• Center on Health Equity and Access
  • Clinical
  • Health Care Cost
  • Health Care Delivery
  • Insurance
  • Policy
  • Technology
  • Value-Based Care

Sacubitril/Valsartan Safe, Effective for Patients With HFpEF Undergoing MHD


The efficacy and safety of sacubitril/valsartan, the angiotensin receptor neprilysin inhibitor, was investigated among a patient population who had heart failure with preserved ejection fraction (HFpEF) and currently receiving maintenance hemodialysis (MHD).

Overall improvement in cardiac function was seen following treatment with sacubitril/valsartan, as gauged by clinical outcomes and echocardiographic parameters, among 247 patients undergoing maintenance hemodialysis (MHD) who are also living with heart failure with preserved ejection fraction (HFpEF).

Sacubitril is a neprilysin inhibitor and valsartan is an angiotensin II receptor blocker (ARB), and outcomes from the combination medication were determined for all patients included in this new analysis. These results were then compared among those who were receiving angiotensin converting enzyme (ACE) inhibitors/ARBs at time of study entry (n = 211) and those with no history of sacubitril/valsartan administration (n = 36). Primary outcomes were changes in clinical, biochemical, and echocardiographic parameters before and after sacubitril/valsartan treatment.

Findings from the retrospective study were published in Frontiers in Cardiovascular Medicine, and to be included in this analysis the patients had to have diagnosed chronic kidney disease and HFpEF, a history of at least 3 months of hemodialysis—the median (IQR) for this study was 17.0 (4.3-34.0)—and an age of at least 18 years. The mean overall age was 45.8 (13.7) years.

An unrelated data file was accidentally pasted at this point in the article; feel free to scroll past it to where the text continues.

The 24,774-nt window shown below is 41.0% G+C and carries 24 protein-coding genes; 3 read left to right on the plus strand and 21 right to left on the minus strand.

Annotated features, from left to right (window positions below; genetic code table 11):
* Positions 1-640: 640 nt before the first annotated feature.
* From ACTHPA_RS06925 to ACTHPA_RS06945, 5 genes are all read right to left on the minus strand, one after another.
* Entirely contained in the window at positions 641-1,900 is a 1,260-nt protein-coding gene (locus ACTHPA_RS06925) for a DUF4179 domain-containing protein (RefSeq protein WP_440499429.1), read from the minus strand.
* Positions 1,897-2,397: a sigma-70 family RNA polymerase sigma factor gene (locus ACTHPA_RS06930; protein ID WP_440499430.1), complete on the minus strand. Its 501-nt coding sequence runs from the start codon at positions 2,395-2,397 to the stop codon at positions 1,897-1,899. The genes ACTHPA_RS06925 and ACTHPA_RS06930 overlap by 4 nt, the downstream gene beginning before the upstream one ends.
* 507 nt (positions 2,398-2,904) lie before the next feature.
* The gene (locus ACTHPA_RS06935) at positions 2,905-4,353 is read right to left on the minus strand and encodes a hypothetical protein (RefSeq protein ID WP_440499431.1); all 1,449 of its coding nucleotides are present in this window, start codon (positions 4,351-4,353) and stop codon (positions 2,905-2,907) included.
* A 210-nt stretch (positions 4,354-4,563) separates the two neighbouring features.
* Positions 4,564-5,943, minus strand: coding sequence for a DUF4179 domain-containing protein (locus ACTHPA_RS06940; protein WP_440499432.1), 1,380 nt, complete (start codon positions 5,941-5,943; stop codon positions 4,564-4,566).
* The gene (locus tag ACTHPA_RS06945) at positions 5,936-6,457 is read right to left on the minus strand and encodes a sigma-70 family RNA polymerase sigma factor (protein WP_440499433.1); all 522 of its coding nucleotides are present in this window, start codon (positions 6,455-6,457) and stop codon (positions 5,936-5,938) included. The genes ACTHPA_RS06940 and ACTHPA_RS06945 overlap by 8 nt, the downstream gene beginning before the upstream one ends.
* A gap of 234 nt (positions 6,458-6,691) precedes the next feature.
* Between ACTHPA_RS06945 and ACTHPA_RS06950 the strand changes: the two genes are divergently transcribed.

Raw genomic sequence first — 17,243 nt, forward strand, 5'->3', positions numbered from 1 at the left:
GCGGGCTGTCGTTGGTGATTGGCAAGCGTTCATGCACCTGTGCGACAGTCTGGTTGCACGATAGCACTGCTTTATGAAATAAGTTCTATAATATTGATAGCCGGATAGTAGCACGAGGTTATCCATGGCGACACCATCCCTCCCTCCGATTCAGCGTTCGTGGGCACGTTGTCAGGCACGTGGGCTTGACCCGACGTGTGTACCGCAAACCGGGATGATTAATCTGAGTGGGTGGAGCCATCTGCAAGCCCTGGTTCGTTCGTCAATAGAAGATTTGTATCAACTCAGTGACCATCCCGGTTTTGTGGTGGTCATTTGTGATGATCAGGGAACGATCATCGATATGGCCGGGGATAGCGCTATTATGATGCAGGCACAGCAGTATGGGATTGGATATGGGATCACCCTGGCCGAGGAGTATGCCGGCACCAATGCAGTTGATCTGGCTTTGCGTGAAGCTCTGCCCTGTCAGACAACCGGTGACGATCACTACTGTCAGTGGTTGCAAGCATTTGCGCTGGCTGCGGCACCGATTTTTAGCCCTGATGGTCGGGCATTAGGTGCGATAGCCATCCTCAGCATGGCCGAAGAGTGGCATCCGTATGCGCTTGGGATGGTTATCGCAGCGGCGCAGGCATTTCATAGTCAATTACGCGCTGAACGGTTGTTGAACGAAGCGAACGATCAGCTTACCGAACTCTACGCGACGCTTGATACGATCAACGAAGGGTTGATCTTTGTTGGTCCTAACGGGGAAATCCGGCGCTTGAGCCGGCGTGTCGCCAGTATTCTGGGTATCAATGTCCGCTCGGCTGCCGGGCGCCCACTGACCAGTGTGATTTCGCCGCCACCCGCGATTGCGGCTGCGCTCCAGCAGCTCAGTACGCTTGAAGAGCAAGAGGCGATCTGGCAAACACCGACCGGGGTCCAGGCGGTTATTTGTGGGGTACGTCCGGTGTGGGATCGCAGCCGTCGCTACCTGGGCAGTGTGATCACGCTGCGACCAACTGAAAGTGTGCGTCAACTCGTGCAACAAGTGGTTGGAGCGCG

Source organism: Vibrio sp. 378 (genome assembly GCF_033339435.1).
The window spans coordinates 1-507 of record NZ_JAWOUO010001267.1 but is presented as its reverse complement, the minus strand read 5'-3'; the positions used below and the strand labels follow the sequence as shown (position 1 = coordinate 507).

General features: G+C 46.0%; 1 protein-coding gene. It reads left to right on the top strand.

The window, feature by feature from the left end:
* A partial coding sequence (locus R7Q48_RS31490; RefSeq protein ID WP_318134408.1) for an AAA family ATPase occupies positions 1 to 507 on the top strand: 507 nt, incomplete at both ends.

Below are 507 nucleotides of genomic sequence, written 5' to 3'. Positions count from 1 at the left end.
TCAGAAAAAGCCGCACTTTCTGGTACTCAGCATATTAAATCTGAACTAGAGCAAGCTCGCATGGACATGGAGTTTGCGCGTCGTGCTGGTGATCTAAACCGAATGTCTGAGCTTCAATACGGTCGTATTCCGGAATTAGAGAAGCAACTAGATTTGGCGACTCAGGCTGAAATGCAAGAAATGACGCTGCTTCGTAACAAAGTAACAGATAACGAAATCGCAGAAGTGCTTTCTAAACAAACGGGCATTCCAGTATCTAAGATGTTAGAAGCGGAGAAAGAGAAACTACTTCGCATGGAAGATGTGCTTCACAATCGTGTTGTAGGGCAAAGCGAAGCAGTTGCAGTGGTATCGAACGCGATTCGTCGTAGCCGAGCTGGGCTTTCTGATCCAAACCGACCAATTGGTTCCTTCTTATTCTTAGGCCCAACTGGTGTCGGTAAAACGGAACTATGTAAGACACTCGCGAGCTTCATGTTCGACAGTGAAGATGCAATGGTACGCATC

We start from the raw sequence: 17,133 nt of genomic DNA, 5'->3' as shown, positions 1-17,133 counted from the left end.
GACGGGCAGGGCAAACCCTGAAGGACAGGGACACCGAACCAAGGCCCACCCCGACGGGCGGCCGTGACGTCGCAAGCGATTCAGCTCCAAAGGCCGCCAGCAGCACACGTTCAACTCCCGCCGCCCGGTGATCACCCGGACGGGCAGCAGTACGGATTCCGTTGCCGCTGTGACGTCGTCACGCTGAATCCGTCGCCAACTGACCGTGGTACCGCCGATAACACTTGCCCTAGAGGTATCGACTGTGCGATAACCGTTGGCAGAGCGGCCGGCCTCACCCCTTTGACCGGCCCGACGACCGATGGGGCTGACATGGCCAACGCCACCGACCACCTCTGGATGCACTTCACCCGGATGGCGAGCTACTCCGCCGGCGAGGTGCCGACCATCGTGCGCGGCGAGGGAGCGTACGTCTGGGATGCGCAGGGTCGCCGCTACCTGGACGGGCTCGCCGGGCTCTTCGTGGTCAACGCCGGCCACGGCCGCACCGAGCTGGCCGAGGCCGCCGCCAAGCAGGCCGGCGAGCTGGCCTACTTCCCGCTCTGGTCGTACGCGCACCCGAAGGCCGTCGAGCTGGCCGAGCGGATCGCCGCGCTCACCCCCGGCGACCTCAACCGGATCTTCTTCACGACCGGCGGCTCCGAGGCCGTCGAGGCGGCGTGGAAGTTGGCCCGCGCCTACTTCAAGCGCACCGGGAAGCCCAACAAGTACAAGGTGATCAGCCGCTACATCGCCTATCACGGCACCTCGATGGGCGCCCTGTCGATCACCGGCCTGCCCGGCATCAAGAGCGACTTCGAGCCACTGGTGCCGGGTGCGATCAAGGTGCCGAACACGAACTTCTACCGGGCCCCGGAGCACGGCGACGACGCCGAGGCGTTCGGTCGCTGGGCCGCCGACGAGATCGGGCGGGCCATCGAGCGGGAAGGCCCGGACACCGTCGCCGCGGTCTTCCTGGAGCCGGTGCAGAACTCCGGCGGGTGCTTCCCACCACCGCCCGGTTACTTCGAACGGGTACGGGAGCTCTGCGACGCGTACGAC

“HFpEF is a common comorbidity in patients with maintenance hemodialysis and results in substantial mortality and morbidity,” the study authors wrote. “Sacubitril/valsartan has been shown to significantly improve clinical outcomes and reverse myocardial remodeling among patients with heart failure with reduced ejection fraction (HFrEF). The effect of sacubitril/valsartan in MHD patients with HFpEF remains unclear.”

After treatment with sacubitril/valsartan, discernible decreases were seen in mean systolic (SBP) and diastolic blood pressures (DBP), heart rate, and median N-terminal B-type natriuretic peptide precursor (NT-proBNP) and cardiac troponin I compared with baseline:

  • SBP: 149.7 (23.6) vs 137.2 (21.0) mm Hg (P < .001)
  • DBP: 90.2 (16.1) vs 84.5 (14.1) mm Hg (P < .001)
  • Heart rate: 83.5 (12.5) vs 80.0 (8.7) bpm (P < .001)
  • NT-proBNP: 29,125 (11474.5-68,532.0) vs 12,561.3 (4035.0-37,575.0) pg/mL (P < .001)
  • Cardiac troponin I: 0.044 (0.025-0.078) vs 0.0370 (0.020-0.064) mcg/L (P = .009)

Universal improvement was also seen among the 7 echocardiographic parameters evaluated before and after sacubitril/valsartan initiation (all P < .001):

  • Left ventricular (LV) posterior wall thickness: 11.8 (2.0) vs 10.8 (1.9) mm